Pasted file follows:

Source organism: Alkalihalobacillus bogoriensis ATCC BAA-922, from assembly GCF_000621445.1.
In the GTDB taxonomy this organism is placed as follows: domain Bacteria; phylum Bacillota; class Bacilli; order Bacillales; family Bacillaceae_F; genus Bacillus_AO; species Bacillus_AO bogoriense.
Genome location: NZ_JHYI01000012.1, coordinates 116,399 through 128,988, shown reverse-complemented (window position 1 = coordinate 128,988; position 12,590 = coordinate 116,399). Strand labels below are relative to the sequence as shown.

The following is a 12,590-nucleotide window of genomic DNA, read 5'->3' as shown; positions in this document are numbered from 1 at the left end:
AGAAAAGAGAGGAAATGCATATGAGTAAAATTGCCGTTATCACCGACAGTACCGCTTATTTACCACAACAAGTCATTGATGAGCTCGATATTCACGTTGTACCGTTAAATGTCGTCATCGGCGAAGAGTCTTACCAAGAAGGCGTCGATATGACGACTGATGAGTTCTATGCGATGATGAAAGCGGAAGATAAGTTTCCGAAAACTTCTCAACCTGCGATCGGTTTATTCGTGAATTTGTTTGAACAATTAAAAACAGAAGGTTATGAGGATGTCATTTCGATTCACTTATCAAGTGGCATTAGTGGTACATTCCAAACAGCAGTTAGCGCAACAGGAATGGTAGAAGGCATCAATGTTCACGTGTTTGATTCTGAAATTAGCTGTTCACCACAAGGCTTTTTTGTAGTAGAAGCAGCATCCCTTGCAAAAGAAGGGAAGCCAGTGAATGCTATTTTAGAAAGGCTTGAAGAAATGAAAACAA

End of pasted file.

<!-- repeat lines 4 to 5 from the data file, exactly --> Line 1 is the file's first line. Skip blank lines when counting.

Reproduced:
The following is a 12,590-nucleotide window of genomic DNA, read 5'->3' as shown; positions in this document are numbered from 1 at the left end:
AGAAAAGAGAGGAAATGCATATGAGTAAAATTGCCGTTATCACCGACAGTACCGCTTATTTACCACAACAAGTCATTGATGAGCTCGATATTCACGTTGTACCGTTAAATGTCGTCATCGGCGAAGAGTCTTACCAAGAAGGCGTCGATATGACGACTGATGAGTTCTATGCGATGATGAAAGCGGAAGATAAGTTTCCGAAAACTTCTCAACCTGCGATCGGTTTATTCGTGAATTTGTTTGAACAATTAAAAACAGAAGGTTATGAGGATGTCATTTCGATTCACTTATCAAGTGGCATTAGTGGTACATTCCAAACAGCAGTTAGCGCAACAGGAATGGTAGAAGGCATCAATGTTCACGTGTTTGATTCTGAAATTAGCTGTTCACCACAAGGCTTTTTTGTAGTAGAAGCAGCATCCCTTGCAAAAGAAGGGAAGCCAGTGAATGCTATTTTAGAAAGGCTTGAAGAAATGAAAACAA